I’ve been wearing glasses since I was about 10. I was in standard 3. I remember going up to the teacher and showing off my cool glasses. I was a suck up, even back then. They thought the eyes would help my handwriting or something too. Psssh. I was meant to be a doctors scribe, I swear. And besides, why do you need neat handwriting anyway? But that’s besides the point.

I’ve been wearing glasses a long time, and after a while, you look to other methods of seeing. Bring on the contact lens. Not sure how old I was when I first got contacts. I must have been about 14 I guess. I also have a clear memory of this moment. Sitting in the chair chatting to the doc. I was always afraid that I’d never be able to put them in properly and would be doomed with glasses forever. But I stood in front of the mirror, and just popped it in first time! It was amazing. Until I had to take the bloody things out. For those of you that don’t know, in order to remove a contact lens from your eye ball, you have to grab the lens with two fingers and pull. Yes, your fingers are going to be touching your actual eye. I was petrified that I was going to grab too hard or something and that would be the end. There’d be eye-juice everywhere.

But as it turned out, you get used to it. And as a person at the foothills of puberty, this was awesome news. I remember wearing them a lot, as you do in order to see. One time, I did the unthinkable. I slept with them in! Can’t remember why, or more than that, but I woke up thinking my eyes were gonna be rolling around the floor. But not to be. I was okay. Besides the terrible dryness, but okay. But I would never do it again. But I did. A few times. I mean, you do as you get older – There will be certain situations that mean you can’t take them out.

When I was 17, nearly 18, my parents were away for the weekend. I had invited some people over for a movie and got comfortable on the couch with one of the people. My right eye was itchy and a bit irritable, but I didn’t think anything of it. I continued to watch the movie without any concerns, and let’s be honest, I wasn’t going to go put on my glasses now. If memory serves me, I think I fell asleep with the lenses in that night.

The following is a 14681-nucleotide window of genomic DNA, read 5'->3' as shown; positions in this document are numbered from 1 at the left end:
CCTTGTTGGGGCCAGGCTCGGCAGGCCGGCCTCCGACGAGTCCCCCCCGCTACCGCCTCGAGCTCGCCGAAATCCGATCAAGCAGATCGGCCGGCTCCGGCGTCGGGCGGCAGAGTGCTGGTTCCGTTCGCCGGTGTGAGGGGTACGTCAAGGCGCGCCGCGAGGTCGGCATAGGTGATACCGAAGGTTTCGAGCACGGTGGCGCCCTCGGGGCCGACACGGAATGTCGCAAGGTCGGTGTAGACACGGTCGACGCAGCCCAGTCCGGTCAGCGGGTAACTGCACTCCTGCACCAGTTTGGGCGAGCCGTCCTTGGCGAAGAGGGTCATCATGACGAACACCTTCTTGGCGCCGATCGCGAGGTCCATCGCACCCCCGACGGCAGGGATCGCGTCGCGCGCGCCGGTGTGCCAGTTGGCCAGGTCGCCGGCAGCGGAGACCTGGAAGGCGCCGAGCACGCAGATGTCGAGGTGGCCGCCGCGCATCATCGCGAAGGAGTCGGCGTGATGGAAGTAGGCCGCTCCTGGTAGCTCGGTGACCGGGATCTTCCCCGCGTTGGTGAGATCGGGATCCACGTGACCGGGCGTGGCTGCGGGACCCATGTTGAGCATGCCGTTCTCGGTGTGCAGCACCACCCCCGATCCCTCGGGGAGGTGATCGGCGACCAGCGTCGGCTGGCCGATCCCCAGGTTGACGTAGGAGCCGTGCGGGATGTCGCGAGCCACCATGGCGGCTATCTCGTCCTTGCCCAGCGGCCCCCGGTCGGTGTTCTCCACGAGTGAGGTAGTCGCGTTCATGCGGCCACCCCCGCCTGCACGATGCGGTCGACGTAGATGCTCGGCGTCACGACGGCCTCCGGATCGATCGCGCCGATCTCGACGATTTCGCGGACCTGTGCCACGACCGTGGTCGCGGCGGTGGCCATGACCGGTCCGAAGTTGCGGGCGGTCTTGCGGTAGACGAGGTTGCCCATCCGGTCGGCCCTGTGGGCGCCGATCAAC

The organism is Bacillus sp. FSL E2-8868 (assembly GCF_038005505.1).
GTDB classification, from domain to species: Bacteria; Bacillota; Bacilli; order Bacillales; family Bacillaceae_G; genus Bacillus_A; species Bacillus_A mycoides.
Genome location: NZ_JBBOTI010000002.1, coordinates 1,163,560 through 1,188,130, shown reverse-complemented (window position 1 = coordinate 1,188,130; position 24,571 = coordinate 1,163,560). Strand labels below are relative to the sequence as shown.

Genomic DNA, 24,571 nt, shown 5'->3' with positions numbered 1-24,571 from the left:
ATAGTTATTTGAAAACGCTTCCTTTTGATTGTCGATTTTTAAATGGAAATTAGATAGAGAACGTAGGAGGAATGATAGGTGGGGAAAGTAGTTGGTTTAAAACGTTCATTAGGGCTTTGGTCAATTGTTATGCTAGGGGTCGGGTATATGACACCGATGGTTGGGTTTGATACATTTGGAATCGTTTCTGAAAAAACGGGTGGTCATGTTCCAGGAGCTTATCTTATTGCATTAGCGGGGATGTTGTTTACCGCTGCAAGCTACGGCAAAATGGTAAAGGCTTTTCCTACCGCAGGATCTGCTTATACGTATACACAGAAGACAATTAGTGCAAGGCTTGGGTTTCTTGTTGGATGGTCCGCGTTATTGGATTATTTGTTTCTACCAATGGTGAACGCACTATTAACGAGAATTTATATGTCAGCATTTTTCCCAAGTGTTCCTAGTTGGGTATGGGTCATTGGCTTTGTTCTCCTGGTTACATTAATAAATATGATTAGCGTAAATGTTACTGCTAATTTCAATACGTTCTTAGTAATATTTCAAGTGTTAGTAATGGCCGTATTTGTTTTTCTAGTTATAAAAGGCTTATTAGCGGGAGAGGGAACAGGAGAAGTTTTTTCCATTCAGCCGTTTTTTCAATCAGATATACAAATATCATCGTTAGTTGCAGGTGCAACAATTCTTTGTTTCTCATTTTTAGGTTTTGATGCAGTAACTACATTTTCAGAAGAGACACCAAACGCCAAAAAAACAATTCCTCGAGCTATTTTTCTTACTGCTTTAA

The next day, Sunday, my parents were back relatively early, and my eye was bright red. I had taken the contacts out and was wearing glasses, but my mother at her neurotic best wasn’t having any of it. Now, living in Botswana had it’s benefits, but easily accessible private healthcare on a Sunday was not one of them. So off we went to the GP centre. Our usual GP wasn’t there at the time, and so we settled for a lady I had never seen before. Dr Shams. No, I’m not kidding. She took a long look at the eye and said it was a simple scratch on the eye and that I should cover it for 24 hours. So, she patched it up, and sent me on my way.

Everything seems to be alright, except it seems much more uncomfortable. Reassurance was made that I hadn’t given it enough time. So off to bed I went with a mild pain killer. Now, I know one or two things about pain. I have had all sorts of things done to me, bones broken, needles placed, but I have never known pain like this. I once read that pain is just your body telling you there is something wrong. You should heed such a warning. Over the course of that night, let’s say 8 hours, I took 10 Myprodol. That’s enough drugs to make any codeine addict happy. It was the most unpleasant night. I would wake up with pain shooting through my head. I actually thought my head wouldn’t make it.

Morning came, and the birds continued tweeting, but here we go to the hospital. A lot of this is sketchy because of the circumstances, but I think i’ve got it all. I was seen to very quickly by the hospital ophthalmologist, Dr Mathlaga. She took one look at the eye and admitted me straight away. I was whisked away to a ward somewhere and was immediately given all sorts of eye drops. I remember changing into my gown, looking into the mirror and opening my eyes, except I couldn’t see out of the right one. It was just a blur. All my left eye could see was a large grey mass that had formed over my entire iris. This was one of the most mindblowing things I have ever seen.